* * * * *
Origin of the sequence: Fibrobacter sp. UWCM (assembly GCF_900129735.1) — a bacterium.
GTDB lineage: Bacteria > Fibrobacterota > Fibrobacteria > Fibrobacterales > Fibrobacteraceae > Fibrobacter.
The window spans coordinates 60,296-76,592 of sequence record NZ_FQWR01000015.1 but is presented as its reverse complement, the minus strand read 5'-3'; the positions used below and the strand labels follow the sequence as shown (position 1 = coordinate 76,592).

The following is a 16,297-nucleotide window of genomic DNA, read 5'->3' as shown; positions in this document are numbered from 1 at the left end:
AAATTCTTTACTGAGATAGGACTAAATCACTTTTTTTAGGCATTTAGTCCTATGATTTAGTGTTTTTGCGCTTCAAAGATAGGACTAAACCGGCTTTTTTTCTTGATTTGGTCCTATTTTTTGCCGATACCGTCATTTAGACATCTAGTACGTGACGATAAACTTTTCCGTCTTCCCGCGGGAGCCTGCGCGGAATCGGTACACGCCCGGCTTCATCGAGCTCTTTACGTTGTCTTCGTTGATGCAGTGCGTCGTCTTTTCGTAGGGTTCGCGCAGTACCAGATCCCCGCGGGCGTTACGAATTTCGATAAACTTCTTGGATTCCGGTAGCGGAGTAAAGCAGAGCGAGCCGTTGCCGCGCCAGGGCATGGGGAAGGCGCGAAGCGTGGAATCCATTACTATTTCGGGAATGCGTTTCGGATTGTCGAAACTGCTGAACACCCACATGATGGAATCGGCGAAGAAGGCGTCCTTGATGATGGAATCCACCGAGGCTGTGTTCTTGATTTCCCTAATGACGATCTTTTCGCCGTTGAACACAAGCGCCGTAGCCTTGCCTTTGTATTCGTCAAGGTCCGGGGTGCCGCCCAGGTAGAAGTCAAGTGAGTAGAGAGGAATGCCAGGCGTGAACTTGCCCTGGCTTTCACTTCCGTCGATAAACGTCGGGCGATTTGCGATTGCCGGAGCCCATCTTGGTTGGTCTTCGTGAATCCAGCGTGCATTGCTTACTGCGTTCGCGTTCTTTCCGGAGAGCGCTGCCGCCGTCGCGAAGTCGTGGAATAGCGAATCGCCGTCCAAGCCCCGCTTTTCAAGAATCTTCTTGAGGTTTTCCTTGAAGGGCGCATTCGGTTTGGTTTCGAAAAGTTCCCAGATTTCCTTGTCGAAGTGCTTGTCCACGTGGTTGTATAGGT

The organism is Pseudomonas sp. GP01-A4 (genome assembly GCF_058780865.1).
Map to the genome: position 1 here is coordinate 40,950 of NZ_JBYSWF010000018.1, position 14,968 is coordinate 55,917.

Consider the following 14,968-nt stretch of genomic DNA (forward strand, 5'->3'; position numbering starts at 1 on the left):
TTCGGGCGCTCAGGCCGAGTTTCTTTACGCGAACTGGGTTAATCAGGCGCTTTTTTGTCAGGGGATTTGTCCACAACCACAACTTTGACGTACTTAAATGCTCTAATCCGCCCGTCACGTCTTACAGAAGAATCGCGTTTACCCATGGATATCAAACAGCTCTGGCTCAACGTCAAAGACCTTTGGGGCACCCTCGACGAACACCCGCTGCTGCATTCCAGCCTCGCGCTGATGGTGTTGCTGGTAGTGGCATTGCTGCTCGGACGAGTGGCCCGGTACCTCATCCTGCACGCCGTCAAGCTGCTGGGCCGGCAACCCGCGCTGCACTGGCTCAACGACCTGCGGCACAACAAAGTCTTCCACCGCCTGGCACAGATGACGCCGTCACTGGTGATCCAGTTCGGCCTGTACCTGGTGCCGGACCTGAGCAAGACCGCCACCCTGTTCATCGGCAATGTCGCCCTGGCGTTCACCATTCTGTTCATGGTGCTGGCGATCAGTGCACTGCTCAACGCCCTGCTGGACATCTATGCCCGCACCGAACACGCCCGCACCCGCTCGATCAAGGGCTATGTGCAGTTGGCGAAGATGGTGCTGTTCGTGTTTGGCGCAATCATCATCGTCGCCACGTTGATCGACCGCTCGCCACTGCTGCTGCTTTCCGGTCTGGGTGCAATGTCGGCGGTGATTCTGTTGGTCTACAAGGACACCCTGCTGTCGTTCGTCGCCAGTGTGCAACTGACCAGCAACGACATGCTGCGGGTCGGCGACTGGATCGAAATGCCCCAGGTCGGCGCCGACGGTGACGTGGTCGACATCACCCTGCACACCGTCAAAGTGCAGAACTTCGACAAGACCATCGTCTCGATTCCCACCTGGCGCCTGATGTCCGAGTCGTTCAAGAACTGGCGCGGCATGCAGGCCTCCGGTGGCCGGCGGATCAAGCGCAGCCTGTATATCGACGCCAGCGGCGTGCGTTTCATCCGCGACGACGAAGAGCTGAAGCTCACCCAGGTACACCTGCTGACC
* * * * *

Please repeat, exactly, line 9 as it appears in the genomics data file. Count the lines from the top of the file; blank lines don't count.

TTCGGGCGCTCAGGCCGAGTTTCTTTACGCGAACTGGGTTAATCAGGCGCTTTTTTGTCAGGGGATTTGTCCACAACCACAACTTTGACGTACTTAAATGCTCTAATCCGCCCGTCACGTCTTACAGAAGAATCGCGTTTACCCATGGATATCAAACAGCTCTGGCTCAACGTCAAAGACCTTTGGGGCACCCTCGACGAACACCCGCTGCTGCATTCCAGCCTCGCGCTGATGGTGTTGCTGGTAGTGGCATTGCTGCTCGGACGAGTGGCCCGGTACCTCATCCTGCACGCCGTCAAGCTGCTGGGCCGGCAACCCGCGCTGCACTGGCTCAACGACCTGCGGCACAACAAAGTCTTCCACCGCCTGGCACAGATGACGCCGTCACTGGTGATCCAGTTCGGCCTGTACCTGGTGCCGGACCTGAGCAAGACCGCCACCCTGTTCATCGGCAATGTCGCCCTGGCGTTCACCATTCTGTTCATGGTGCTGGCGATCAGTGCACTGCTCAACGCCCTGCTGGACATCTATGCCCGCACCGAACACGCCCGCACCCGCTCGATCAAGGGCTATGTGCAGTTGGCGAAGATGGTGCTGTTCGTGTTTGGCGCAATCATCATCGTCGCCACGTTGATCGACCGCTCGCCACTGCTGCTGCTTTCCGGTCTGGGTGCAATGTCGGCGGTGATTCTGTTGGTCTACAAGGACACCCTGCTGTCGTTCGTCGCCAGTGTGCAACTGACCAGCAACGACATGCTGCGGGTCGGCGACTGGATCGAAATGCCCCAGGTCGGCGCCGACGGTGACGTGGTCGACATCACCCTGCACACCGTCAAAGTGCAGAACTTCGACAAGACCATCGTCTCGATTCCCACCTGGCGCCTGATGTCCGAGTCGTTCAAGAACTGGCGCGGCATGCAGGCCTCCGGTGGCCGGCGGATCAAGCGCAGCCTGTATATCGACGCCAGCGGCGTGCGTTTCATCCGCGACGACGAAGAGCTGAAGCTCACCCAGGTACACCTGCTGACC